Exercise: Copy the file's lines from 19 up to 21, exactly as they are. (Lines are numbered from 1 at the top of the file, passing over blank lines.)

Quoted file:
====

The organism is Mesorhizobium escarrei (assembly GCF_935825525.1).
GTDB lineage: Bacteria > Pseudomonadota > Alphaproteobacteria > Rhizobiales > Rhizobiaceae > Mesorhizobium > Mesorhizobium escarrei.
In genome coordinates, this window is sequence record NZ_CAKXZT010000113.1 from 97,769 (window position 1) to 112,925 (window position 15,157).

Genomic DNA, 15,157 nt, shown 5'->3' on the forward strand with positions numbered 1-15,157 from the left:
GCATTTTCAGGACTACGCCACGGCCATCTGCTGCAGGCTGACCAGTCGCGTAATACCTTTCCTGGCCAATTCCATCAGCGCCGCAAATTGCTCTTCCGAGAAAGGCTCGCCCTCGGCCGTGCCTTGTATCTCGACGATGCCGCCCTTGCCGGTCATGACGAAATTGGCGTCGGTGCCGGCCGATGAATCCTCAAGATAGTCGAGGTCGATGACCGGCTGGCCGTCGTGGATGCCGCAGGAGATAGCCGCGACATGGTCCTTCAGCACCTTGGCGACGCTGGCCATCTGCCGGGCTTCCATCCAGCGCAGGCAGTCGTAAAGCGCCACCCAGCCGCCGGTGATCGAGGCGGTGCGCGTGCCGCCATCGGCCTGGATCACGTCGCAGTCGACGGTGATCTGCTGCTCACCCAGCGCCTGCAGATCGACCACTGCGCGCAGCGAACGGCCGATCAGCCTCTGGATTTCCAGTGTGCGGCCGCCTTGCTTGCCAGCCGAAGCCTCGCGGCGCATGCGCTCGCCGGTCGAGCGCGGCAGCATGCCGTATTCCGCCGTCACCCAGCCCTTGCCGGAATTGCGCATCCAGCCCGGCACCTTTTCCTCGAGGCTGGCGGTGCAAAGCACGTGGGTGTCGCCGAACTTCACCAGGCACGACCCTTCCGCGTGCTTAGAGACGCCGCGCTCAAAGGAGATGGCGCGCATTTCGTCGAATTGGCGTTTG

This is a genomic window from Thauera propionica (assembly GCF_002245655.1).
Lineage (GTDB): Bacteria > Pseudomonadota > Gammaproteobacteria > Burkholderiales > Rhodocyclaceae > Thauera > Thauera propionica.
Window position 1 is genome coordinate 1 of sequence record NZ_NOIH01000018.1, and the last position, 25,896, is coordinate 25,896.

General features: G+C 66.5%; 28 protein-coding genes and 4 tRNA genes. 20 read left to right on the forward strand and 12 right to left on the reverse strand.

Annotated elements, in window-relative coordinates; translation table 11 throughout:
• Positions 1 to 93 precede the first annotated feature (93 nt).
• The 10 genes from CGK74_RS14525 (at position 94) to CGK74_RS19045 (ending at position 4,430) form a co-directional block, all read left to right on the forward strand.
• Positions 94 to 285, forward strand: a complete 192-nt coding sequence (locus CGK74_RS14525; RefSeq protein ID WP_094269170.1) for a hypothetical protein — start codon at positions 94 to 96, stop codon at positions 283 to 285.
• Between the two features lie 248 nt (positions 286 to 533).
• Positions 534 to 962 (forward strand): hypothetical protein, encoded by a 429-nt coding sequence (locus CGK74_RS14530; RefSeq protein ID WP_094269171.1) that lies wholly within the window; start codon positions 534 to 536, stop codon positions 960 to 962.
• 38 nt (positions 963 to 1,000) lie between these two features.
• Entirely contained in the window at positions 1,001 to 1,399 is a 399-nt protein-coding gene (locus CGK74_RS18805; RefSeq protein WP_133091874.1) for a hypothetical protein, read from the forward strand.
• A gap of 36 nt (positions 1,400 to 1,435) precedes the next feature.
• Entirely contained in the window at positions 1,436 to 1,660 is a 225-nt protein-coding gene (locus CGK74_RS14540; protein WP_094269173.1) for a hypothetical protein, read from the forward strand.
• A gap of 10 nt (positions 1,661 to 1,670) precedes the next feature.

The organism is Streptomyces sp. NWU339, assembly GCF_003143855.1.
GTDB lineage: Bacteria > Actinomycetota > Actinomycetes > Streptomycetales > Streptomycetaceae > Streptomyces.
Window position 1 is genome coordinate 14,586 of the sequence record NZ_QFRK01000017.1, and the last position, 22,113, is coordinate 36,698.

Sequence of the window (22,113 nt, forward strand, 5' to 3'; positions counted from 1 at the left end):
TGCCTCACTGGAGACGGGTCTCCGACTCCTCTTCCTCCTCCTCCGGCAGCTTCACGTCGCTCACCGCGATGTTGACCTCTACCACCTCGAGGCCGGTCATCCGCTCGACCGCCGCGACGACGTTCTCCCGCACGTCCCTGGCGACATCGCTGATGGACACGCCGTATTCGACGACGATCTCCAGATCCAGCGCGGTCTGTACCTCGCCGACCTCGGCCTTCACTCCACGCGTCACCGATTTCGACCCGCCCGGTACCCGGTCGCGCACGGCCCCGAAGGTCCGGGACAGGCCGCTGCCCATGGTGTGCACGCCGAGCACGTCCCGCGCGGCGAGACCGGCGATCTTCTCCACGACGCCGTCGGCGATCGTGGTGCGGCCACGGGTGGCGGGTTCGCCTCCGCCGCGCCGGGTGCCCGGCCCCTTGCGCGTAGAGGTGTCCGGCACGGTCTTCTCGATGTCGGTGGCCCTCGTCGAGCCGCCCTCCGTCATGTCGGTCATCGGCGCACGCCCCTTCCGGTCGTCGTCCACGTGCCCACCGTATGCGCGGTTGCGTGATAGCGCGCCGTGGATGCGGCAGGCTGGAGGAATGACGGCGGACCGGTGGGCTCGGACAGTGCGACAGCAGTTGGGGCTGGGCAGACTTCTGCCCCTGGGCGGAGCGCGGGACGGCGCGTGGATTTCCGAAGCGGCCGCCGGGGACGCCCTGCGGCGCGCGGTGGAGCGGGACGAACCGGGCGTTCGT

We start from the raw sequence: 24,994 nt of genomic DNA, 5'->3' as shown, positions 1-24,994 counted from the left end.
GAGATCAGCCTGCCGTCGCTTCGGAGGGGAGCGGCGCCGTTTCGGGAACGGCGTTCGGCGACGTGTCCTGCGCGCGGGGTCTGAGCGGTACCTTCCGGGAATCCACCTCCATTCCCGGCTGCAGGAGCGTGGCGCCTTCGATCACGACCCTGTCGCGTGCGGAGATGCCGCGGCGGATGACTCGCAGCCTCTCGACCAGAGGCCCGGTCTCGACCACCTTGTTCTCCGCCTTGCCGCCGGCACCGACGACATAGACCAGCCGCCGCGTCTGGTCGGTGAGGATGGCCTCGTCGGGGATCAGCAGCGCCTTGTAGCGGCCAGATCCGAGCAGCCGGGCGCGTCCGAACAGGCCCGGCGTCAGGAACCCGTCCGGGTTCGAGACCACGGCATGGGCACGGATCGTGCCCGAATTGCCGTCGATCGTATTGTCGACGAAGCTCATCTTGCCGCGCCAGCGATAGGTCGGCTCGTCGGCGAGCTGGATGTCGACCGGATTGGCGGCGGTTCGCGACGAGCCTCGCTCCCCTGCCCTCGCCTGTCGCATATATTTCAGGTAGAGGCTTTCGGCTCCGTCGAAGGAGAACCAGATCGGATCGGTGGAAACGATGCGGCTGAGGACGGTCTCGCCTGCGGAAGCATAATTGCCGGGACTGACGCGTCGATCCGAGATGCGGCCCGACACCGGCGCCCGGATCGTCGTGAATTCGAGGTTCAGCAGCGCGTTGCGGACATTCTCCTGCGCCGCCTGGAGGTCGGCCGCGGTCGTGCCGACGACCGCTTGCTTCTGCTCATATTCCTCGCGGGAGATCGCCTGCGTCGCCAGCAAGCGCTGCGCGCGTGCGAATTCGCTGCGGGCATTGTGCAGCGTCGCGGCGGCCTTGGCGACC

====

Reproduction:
• Entirely contained in the window at positions 1,436 to 1,660 is a 225-nt protein-coding gene (locus CGK74_RS14540; protein WP_094269173.1) for a hypothetical protein, read from the forward strand.
• A gap of 10 nt (positions 1,661 to 1,670) precedes the next feature.

The organism is Streptomyces sp. NWU339, assembly GCF_003143855.1.